General practice adopted a somewhat different approach. The Royal College of General Practitioners had been founded in 1952 to set standards in general practice where none existed. The College introduced vocational training in the 1960s and with that a whole system approach founded on the use of explicit professional standards, supportive education and management and performance review in the new teaching practices. The intention was that young doctors would be placed only with teachers who were role-models of good general practice. In developing its ideas the College looked outside medicine, particularly to the social and behavioural sciences, to education and to the North American quality movement. It paid great attention to the quality of the doctor-patient relationship, to communication and to professionalizing teaching. It strengthened the patient focus by forming its own patient liaison group and encouraging patient participation in practices. By the late 1980s the College had developed quite sophisticated methods for clinical audit and the assessment of medical performance.
So it was that a new culture emerged within general practice that came closer to the public expectation of doctors. This culture was given further from when the GMC began developing its new approach to professional standards—Good Medical Practice17—and the assessment methods for its `performance procedures'. And it helps to explain why revalidation has been seen positively by a major segment of general practice.
The drawback of these initiatives in both specialist and general practice was that they were essentially voluntary, so they did not touch poorly performing doctors. Furthermore there was another difficulty. By 1995 we knew that the system of medical regulation was the wrong way round, at least in terms of the needs of contemporary practice. It rested on a central GMC which acted only on complaints. As Rosenthal18 in her studies in the NHS in the early 1990s demonstrated, there were no well-founded local arrangements at the point of practice—either professional or managerial—for ensuring good quality practice, or for systematically identifying and managing problem doctors19.
Which brings us right up to date. It was the vivid portrayal of the Bristol tragedy—all those children and parents, real people, not statistics or cases—that drove the message home, assisted by the dramatic media presentation which compelled everyone to listen and act. The new Labour Government constructed its legislation and arrangements for the NHS around the theme of quality and safety. The GMC published Good Medical Practice in 1995, and its new performance procedures came into action in 1998. And by that summer it was clear that the regular systematic assessment of doctors' performance was now essential to give patients proper protection. Revalidation of doctors' registration is the instrument for making this happen. A majority in the GMC and the Royal Colleges were determined that this should happen. The hospital specialists' and public health doctors' committees of the BMA were disappointingly negative. Fortunately the profession is now coming together in a more positive consensus around this proposal.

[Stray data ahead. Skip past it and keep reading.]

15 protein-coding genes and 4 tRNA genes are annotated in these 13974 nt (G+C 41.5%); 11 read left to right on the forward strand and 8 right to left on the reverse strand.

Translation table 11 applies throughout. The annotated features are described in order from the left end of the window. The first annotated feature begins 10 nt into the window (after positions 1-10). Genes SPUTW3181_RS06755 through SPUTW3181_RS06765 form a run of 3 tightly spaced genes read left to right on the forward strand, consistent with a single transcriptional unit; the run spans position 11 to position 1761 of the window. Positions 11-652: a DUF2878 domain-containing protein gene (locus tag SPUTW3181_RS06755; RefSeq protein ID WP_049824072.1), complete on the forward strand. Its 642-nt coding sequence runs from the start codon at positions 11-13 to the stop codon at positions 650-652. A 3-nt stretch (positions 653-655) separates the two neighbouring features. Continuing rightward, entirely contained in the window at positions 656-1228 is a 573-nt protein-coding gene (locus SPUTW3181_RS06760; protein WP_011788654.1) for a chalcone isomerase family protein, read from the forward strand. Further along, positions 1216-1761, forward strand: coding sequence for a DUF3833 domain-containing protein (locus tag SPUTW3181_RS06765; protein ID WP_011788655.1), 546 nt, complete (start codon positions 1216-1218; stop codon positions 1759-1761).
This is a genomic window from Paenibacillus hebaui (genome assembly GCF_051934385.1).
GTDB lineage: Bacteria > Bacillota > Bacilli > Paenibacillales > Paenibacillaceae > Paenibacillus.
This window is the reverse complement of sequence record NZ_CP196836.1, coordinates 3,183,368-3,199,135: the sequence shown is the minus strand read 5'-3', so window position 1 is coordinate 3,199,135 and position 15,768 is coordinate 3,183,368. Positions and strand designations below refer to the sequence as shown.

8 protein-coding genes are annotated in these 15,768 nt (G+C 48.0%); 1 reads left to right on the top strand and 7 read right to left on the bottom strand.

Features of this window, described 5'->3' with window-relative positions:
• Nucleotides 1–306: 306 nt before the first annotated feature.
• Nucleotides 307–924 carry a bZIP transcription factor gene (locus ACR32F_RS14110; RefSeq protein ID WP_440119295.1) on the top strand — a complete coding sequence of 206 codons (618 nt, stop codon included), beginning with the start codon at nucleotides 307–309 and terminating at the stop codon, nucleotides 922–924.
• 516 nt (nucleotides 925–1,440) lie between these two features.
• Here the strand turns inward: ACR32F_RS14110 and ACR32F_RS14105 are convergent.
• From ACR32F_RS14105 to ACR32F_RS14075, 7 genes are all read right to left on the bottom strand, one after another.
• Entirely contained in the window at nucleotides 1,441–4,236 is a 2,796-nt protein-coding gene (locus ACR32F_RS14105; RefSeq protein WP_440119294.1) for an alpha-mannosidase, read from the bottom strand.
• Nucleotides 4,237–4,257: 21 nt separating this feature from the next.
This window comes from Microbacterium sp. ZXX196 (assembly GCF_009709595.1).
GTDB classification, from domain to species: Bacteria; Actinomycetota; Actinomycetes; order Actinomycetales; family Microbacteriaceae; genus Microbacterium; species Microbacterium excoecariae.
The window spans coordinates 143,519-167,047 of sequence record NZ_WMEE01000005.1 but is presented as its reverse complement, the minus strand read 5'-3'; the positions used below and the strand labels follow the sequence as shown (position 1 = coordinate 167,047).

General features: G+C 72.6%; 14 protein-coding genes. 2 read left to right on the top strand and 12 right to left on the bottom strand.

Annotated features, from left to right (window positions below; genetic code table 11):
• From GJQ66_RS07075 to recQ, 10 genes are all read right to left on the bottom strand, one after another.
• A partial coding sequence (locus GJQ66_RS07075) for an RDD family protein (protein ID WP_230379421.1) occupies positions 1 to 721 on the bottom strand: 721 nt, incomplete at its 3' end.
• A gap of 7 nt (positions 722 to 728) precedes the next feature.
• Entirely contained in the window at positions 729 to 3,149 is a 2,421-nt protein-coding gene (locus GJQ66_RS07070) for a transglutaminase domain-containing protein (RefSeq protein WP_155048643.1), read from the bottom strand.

The principle of quality improvement is that quality is achieved across a broad front by a process of incremental improvement and that, rather than inspecting out defects, one gets things right first time. If one takes the apples-in-a-barrel metaphor, quality improvement ensures that the barrel contains many good apples whereas quality control seeks out and removes the bad ones. Independent, comprehensive data are essential to illuminate performance, to help explain unexpected variation and to enable people to make choices. Patient experience and expectation have to be an integral part.
In a 1992 review of the quality movement in the UK20, Professor Liam Donaldson and I emphasized that future success would depend on achieving a satisfactory blend of the professional, managerial and patient perspectives, and on gaining the commitment of health professionals themselves. Each element is important. Good results cannot be achieved if one element is missing. Structures, systems and data are only as good as the people who operate them. So professional and institutional culture—the attitudes of people and their organizations—is the starting point.
In its modernization programme the Government has institutionalized the various elements of continuous quality improvement (CQI) and quality assurance21,22. Thus we have the National Institute for Clinical Excellence (NICE) and SIGN Guide in Scotland, creating national clinical guidelines. Clinical governance should be the application of CQI management practice to clinical processes, particularly in clinical teams. The principle of external review is embodied in the Commission for Health Improvement in England and Wales, and the Clinical Standards Board in Scotland. The National Service Frameworks provide a management instrument for seeking optimum results in priority clinical areas. There are specific quality-directed activities such as the proposed system for recording critical incidents described in An Organisation with a Memory23. And the new National Clinical Assessment Authority24 in England will enable a local assessment of doctors who may be underperforming. These measures, and the profession's own methods, only make sense if one sees them as a mosaic in which each part has a distinct and well-defined function. Good coordination and communication will be essential to make sure that the system is a light touch rather than oppressive and bureaucratic.